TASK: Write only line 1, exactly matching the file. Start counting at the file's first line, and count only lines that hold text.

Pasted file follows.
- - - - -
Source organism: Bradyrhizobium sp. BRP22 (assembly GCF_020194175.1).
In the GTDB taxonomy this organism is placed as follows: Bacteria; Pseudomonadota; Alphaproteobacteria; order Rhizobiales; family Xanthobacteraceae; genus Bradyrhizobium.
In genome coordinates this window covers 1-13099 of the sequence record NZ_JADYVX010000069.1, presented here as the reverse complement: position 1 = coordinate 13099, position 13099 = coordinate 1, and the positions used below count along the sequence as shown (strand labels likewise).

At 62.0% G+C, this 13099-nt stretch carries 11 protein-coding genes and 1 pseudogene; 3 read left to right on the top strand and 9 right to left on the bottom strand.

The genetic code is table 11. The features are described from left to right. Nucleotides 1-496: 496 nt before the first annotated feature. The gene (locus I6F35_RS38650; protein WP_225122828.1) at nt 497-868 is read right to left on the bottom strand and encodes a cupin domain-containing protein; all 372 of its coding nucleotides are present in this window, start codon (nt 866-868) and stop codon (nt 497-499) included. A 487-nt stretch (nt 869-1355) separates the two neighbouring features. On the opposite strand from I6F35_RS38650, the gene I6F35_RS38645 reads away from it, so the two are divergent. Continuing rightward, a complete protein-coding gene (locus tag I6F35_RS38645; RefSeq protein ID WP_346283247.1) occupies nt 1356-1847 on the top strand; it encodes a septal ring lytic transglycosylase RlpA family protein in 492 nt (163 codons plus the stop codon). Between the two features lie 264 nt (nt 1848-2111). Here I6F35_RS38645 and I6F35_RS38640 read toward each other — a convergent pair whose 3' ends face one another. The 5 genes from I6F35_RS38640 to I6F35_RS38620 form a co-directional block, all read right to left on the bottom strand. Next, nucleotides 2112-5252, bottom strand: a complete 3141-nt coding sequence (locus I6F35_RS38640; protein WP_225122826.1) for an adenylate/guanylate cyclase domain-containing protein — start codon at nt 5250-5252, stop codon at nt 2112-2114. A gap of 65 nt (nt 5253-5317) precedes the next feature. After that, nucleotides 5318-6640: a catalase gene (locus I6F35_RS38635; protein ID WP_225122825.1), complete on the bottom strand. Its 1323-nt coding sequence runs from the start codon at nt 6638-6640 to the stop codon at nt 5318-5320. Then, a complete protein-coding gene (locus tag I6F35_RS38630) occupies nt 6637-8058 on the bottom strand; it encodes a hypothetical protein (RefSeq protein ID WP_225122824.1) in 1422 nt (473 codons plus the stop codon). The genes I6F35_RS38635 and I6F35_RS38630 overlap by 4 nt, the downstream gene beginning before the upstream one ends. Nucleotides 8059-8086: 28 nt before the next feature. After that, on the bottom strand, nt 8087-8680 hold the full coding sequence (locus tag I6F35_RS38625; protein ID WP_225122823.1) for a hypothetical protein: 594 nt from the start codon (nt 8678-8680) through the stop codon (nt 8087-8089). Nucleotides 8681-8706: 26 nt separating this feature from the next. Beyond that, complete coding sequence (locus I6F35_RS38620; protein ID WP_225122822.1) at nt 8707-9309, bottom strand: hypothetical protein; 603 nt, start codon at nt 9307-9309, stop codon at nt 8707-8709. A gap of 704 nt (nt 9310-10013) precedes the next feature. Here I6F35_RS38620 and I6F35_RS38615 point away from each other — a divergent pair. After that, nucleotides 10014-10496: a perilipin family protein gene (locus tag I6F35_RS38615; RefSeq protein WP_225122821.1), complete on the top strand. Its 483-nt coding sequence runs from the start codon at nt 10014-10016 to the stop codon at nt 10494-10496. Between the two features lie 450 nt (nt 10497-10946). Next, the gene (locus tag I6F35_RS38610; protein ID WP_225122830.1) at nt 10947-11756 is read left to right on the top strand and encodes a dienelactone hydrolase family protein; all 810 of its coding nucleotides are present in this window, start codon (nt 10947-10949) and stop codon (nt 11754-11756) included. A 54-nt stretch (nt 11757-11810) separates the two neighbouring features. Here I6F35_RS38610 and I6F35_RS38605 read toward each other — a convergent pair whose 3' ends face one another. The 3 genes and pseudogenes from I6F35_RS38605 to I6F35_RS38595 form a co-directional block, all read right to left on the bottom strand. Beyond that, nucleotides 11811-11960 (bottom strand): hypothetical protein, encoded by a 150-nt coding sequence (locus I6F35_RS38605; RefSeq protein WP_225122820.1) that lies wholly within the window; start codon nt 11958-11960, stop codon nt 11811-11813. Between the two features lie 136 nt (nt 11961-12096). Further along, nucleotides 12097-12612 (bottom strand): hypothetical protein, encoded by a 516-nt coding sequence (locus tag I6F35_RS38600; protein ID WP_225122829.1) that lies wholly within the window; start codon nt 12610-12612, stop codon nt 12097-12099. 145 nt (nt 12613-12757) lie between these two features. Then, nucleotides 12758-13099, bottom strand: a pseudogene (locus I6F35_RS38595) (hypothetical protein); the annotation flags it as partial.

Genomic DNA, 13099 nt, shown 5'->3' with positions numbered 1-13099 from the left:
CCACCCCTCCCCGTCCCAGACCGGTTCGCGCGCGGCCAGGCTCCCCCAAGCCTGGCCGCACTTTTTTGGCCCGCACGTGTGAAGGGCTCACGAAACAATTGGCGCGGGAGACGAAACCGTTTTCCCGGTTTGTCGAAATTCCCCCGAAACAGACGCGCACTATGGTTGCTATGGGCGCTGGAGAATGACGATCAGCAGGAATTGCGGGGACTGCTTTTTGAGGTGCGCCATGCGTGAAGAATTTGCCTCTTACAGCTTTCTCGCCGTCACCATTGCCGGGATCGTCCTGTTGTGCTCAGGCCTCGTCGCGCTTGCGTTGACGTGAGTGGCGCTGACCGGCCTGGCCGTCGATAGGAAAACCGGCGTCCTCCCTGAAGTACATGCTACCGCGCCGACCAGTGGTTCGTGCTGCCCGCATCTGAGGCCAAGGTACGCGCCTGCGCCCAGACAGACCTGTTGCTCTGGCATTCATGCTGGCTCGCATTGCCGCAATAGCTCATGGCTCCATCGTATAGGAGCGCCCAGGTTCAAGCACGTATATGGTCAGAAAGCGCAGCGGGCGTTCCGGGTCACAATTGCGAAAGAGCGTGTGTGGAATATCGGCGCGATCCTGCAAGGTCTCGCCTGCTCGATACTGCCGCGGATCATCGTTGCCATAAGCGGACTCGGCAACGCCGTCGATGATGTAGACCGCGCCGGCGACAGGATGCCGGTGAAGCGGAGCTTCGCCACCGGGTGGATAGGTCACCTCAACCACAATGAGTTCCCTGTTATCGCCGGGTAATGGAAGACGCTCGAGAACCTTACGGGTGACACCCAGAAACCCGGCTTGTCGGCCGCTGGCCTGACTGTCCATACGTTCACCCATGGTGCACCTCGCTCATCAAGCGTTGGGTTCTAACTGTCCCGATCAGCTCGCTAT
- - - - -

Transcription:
Source organism: Bradyrhizobium sp. BRP22 (assembly GCF_020194175.1).